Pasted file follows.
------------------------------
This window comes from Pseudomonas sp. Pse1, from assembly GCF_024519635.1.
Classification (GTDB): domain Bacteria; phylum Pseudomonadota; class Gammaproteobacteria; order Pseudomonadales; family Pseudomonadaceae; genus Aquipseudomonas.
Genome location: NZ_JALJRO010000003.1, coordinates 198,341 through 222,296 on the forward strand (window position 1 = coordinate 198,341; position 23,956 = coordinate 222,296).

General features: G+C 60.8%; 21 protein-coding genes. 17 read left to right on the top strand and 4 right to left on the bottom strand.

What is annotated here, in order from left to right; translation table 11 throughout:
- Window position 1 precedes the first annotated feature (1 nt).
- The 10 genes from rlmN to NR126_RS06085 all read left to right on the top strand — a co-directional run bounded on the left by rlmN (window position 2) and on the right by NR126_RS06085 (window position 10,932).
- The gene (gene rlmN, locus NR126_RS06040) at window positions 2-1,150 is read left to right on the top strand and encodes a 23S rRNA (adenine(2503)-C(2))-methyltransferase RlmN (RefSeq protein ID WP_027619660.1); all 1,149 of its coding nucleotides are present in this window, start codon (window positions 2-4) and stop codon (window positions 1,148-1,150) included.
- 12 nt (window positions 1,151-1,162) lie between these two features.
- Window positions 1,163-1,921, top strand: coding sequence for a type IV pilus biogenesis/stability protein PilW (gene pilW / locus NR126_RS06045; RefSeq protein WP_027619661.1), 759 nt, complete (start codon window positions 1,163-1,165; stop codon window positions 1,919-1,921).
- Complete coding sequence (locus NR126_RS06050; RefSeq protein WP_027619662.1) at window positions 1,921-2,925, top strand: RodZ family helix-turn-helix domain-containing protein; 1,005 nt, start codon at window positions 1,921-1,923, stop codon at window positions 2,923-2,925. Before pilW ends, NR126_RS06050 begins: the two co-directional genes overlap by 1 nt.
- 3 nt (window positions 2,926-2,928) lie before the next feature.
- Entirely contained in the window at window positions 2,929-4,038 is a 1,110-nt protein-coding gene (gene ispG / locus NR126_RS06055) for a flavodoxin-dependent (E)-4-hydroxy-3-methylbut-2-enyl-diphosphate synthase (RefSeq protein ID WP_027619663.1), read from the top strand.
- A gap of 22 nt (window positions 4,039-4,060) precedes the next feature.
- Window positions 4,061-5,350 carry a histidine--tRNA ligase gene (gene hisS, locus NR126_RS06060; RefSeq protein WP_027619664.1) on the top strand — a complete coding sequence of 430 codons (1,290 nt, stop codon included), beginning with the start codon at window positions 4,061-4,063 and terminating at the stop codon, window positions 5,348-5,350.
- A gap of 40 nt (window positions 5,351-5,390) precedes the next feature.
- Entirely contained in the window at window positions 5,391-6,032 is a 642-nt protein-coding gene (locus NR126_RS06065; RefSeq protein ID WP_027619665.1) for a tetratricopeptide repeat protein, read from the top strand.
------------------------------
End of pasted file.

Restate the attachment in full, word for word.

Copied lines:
This window comes from Pseudomonas sp. Pse1, from assembly GCF_024519635.1.
Classification (GTDB): domain Bacteria; phylum Pseudomonadota; class Gammaproteobacteria; order Pseudomonadales; family Pseudomonadaceae; genus Aquipseudomonas.
Genome location: NZ_JALJRO010000003.1, coordinates 198,341 through 222,296 on the forward strand (window position 1 = coordinate 198,341; position 23,956 = coordinate 222,296).

General features: G+C 60.8%; 21 protein-coding genes. 17 read left to right on the top strand and 4 right to left on the bottom strand.

What is annotated here, in order from left to right; translation table 11 throughout:
- Window position 1 precedes the first annotated feature (1 nt).
- The 10 genes from rlmN to NR126_RS06085 all read left to right on the top strand — a co-directional run bounded on the left by rlmN (window position 2) and on the right by NR126_RS06085 (window position 10,932).
- The gene (gene rlmN, locus NR126_RS06040) at window positions 2-1,150 is read left to right on the top strand and encodes a 23S rRNA (adenine(2503)-C(2))-methyltransferase RlmN (RefSeq protein ID WP_027619660.1); all 1,149 of its coding nucleotides are present in this window, start codon (window positions 2-4) and stop codon (window positions 1,148-1,150) included.
- 12 nt (window positions 1,151-1,162) lie between these two features.
- Window positions 1,163-1,921, top strand: coding sequence for a type IV pilus biogenesis/stability protein PilW (gene pilW / locus NR126_RS06045; RefSeq protein WP_027619661.1), 759 nt, complete (start codon window positions 1,163-1,165; stop codon window positions 1,919-1,921).
- Complete coding sequence (locus NR126_RS06050; RefSeq protein WP_027619662.1) at window positions 1,921-2,925, top strand: RodZ family helix-turn-helix domain-containing protein; 1,005 nt, start codon at window positions 1,921-1,923, stop codon at window positions 2,923-2,925. Before pilW ends, NR126_RS06050 begins: the two co-directional genes overlap by 1 nt.
- 3 nt (window positions 2,926-2,928) lie before the next feature.
- Entirely contained in the window at window positions 2,929-4,038 is a 1,110-nt protein-coding gene (gene ispG / locus NR126_RS06055) for a flavodoxin-dependent (E)-4-hydroxy-3-methylbut-2-enyl-diphosphate synthase (RefSeq protein ID WP_027619663.1), read from the top strand.
- A gap of 22 nt (window positions 4,039-4,060) precedes the next feature.
- Window positions 4,061-5,350 carry a histidine--tRNA ligase gene (gene hisS, locus NR126_RS06060; RefSeq protein WP_027619664.1) on the top strand — a complete coding sequence of 430 codons (1,290 nt, stop codon included), beginning with the start codon at window positions 4,061-4,063 and terminating at the stop codon, window positions 5,348-5,350.
- A gap of 40 nt (window positions 5,351-5,390) precedes the next feature.
- Entirely contained in the window at window positions 5,391-6,032 is a 642-nt protein-coding gene (locus NR126_RS06065; RefSeq protein ID WP_027619665.1) for a tetratricopeptide repeat protein, read from the top strand.